Attorney General William Barr said Wednesday that he was not familiar with the Senate’s bipartisan effort to enhance the security of election systems ahead of 2020.
Barr had not yet returned to the Department of Justice when, last year, the Senate Rules and Administration Committee abruptly cancelled a markup of a bipartisan bill known as the Secure Elections Act.
The legislation crafted by Oklahoma Republican Sen. James Lankford and Minnesota Democratic Sen. Amy Klobuchar seeks to require state election officials to conduct audits following elections, as well as to establish paper ballot backup systems.
“The White House, just as we were on the verge of getting a markup in the Rules Committee, getting it to the floor where I think we would get the vast majority of senators, the White House made calls to stop this,” Klobuchar said at the hearing, recalling the events of August 2018.
Klobuchar then asked Barr for a commitment to work on the legislation.
“I will work with you to enhance the security of our election, and I’ll take a look at what you are proposing,” Barr said. “I’m not familiar with it.”
Klobuchar responded to Barr by pointing out that the bill is the main bipartisan measure related to election security, noting support of Intelligence Chairman Richard M. Burr, R-N.C., and Vice Chairman Mark Warner, D-Va., as well as fellow Judiciary Committee members including Democrat Kamala Harris of California and Chairman Lindsey Graham, a South Carolina Republican.
Klobuchar, who is the ranking member on Rules and Administration and one of the 2020 Democratic presidential hopefuls, brought up both the election security measure and a separate piece of legislation that would require new disclosures about the source of ads on internet social media platforms.
The bipartisan advertising disclosure mandate bill has never had much of a chance in the Senate, where Majority Leader Mitch McConnell of Kentucky has been a critic of the concept, given his expansive view of the First Amendment on campaign finance questions.
“I’m a little skeptical of these disclosure-type proposals that are floating around, which strikes me would mostly penalize American citizens trying to use the internet and to advertise,” McConnell said back in 2017.
The White House argued that the election security legislation would constitute undue federal involvement in state operations of elections.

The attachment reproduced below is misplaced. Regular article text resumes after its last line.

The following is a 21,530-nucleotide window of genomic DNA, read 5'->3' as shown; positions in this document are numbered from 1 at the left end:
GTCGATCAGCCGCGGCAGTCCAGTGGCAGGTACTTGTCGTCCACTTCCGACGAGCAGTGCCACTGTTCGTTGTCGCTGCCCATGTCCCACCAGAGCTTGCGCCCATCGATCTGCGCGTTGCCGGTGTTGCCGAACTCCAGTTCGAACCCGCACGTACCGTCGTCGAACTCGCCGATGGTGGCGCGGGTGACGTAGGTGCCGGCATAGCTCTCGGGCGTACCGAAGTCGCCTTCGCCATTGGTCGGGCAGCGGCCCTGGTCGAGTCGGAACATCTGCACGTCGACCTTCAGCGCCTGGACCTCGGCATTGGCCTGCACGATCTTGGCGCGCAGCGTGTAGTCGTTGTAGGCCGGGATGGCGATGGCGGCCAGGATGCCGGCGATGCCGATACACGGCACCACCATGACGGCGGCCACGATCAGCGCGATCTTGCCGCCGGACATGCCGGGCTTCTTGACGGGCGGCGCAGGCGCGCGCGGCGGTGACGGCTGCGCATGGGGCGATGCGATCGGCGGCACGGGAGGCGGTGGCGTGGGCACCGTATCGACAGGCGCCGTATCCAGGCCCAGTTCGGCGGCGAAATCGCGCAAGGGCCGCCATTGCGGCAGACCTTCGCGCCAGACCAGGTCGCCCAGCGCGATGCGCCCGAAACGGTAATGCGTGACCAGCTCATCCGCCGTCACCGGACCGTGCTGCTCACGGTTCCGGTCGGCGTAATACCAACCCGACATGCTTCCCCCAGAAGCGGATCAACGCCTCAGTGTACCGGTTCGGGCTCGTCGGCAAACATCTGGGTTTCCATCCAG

“We cannot support legislation with inappropriate mandates or that moves power or funding from the states to Washington for the planning and operation of elections,” Lindsay Walters, a White House spokeswoman, said in a statement at the time.
While some funding for states to improve election security has been provided through the appropriations process, there has been no sign of progress on mandating state election boards have paper backups and routine audits since the markup was cancelled last summer on the underlying legislation.
The day that Barr released the redacted version of Mueller’s report over recess, Senate Rules and Administration Chairman Roy Blunt told reporters that he did not anticipate additional election security legislation moving forward.
“I don’t believe it will. We will have a hearing soon with the Election Advisory Commission, probably look further into what the homeland security community is doing, have looked in a couple of different ways at what was successfully accomplished in 2018 to combat efforts to interfere in our political process,“ the Missouri Republican said on April 18. “We’re going to continue to watch that.”
On Wednesday, Klobuchar argued to Barr that the election security was necessary, “otherwise we are not going to have any clout to get backup paper ballots, in the event Russia or some other adversary succeeds in further meddling in 2020.”